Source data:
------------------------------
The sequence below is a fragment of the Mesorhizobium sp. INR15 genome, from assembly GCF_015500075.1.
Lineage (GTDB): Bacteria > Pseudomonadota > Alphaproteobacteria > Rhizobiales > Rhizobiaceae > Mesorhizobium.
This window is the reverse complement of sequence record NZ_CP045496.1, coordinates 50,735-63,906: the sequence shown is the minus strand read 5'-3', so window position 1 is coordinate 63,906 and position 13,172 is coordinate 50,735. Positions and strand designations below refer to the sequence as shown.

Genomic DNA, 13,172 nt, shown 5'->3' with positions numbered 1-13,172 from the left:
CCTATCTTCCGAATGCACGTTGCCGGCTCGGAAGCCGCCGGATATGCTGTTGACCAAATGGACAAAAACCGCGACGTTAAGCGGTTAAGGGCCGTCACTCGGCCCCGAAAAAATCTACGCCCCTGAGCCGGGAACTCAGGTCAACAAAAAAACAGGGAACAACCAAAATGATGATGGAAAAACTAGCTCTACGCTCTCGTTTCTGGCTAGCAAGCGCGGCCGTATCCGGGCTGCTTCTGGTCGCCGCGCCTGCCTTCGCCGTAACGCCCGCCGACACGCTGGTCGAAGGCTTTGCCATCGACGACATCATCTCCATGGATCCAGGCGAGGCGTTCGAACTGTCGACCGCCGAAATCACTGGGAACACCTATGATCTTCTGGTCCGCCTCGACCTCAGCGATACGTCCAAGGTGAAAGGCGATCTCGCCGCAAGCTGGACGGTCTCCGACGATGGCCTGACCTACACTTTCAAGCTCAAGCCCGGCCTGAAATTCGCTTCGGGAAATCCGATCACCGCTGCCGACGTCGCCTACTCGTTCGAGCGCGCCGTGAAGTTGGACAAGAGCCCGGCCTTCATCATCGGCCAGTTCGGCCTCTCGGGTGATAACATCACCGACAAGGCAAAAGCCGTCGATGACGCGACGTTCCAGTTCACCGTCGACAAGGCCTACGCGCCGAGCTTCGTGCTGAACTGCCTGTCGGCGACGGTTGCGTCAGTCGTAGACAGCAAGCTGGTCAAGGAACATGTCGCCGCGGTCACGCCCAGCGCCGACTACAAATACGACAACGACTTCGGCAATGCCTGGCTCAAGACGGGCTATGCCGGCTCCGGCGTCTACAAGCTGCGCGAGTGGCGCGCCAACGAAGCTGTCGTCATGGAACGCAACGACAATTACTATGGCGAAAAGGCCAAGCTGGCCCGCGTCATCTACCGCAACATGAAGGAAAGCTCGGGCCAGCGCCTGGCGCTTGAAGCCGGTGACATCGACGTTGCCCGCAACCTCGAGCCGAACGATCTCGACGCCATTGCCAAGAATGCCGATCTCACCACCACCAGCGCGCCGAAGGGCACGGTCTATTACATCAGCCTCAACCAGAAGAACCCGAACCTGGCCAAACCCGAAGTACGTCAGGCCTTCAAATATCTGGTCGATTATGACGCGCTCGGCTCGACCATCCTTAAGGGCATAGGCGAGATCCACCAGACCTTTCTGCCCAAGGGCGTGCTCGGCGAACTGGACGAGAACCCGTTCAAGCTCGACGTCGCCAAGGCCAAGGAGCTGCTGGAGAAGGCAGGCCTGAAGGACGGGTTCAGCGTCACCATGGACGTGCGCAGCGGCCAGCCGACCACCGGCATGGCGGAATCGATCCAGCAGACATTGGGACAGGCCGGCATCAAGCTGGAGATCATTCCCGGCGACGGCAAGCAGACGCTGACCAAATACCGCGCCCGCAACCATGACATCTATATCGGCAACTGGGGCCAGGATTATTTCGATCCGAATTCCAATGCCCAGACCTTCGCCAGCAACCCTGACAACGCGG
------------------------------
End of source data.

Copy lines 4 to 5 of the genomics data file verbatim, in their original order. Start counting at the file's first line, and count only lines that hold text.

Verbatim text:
Genomic DNA, 13,172 nt, shown 5'->3' with positions numbered 1-13,172 from the left:
CCTATCTTCCGAATGCACGTTGCCGGCTCGGAAGCCGCCGGATATGCTGTTGACCAAATGGACAAAAACCGCGACGTTAAGCGGTTAAGGGCCGTCACTCGGCCCCGAAAAAATCTACGCCCCTGAGCCGGGAACTCAGGTCAACAAAAAAACAGGGAACAACCAAAATGATGATGGAAAAACTAGCTCTACGCTCTCGTTTCTGGCTAGCAAGCGCGGCCGTATCCGGGCTGCTTCTGGTCGCCGCGCCTGCCTTCGCCGTAACGCCCGCCGACACGCTGGTCGAAGGCTTTGCCATCGACGACATCATCTCCATGGATCCAGGCGAGGCGTTCGAACTGTCGACCGCCGAAATCACTGGGAACACCTATGATCTTCTGGTCCGCCTCGACCTCAGCGATACGTCCAAGGTGAAAGGCGATCTCGCCGCAAGCTGGACGGTCTCCGACGATGGCCTGACCTACACTTTCAAGCTCAAGCCCGGCCTGAAATTCGCTTCGGGAAATCCGATCACCGCTGCCGACGTCGCCTACTCGTTCGAGCGCGCCGTGAAGTTGGACAAGAGCCCGGCCTTCATCATCGGCCAGTTCGGCCTCTCGGGTGATAACATCACCGACAAGGCAAAAGCCGTCGATGACGCGACGTTCCAGTTCACCGTCGACAAGGCCTACGCGCCGAGCTTCGTGCTGAACTGCCTGTCGGCGACGGTTGCGTCAGTCGTAGACAGCAAGCTGGTCAAGGAACATGTCGCCGCGGTCACGCCCAGCGCCGACTACAAATACGACAACGACTTCGGCAATGCCTGGCTCAAGACGGGCTATGCCGGCTCCGGCGTCTACAAGCTGCGCGAGTGGCGCGCCAACGAAGCTGTCGTCATGGAACGCAACGACAATTACTATGGCGAAAAGGCCAAGCTGGCCCGCGTCATCTACCGCAACATGAAGGAAAGCTCGGGCCAGCGCCTGGCGCTTGAAGCCGGTGACATCGACGTTGCCCGCAACCTCGAGCCGAACGATCTCGACGCCATTGCCAAGAATGCCGATCTCACCACCACCAGCGCGCCGAAGGGCACGGTCTATTACATCAGCCTCAACCAGAAGAACCCGAACCTGGCCAAACCCGAAGTACGTCAGGCCTTCAAATATCTGGTCGATTATGACGCGCTCGGCTCGACCATCCTTAAGGGCATAGGCGAGATCCACCAGACCTTTCTGCCCAAGGGCGTGCTCGGCGAACTGGACGAGAACCCGTTCAAGCTCGACGTCGCCAAGGCCAAGGAGCTGCTGGAGAAGGCAGGCCTGAAGGACGGGTTCAGCGTCACCATGGACGTGCGCAGCGGCCAGCCGACCACCGGCATGGCGGAATCGATCCAGCAGACATTGGGACAGGCCGGCATCAAGCTGGAGATCATTCCCGGCGACGGCAAGCAGACGCTGACCAAATACCGCGCCCGCAACCATGACATCTATATCGGCAACTGGGGCCAGGATTATTTCGATCCGAATTCCAATGCCCAGACCTTCGCCAGCAACCCTGACAACGCGG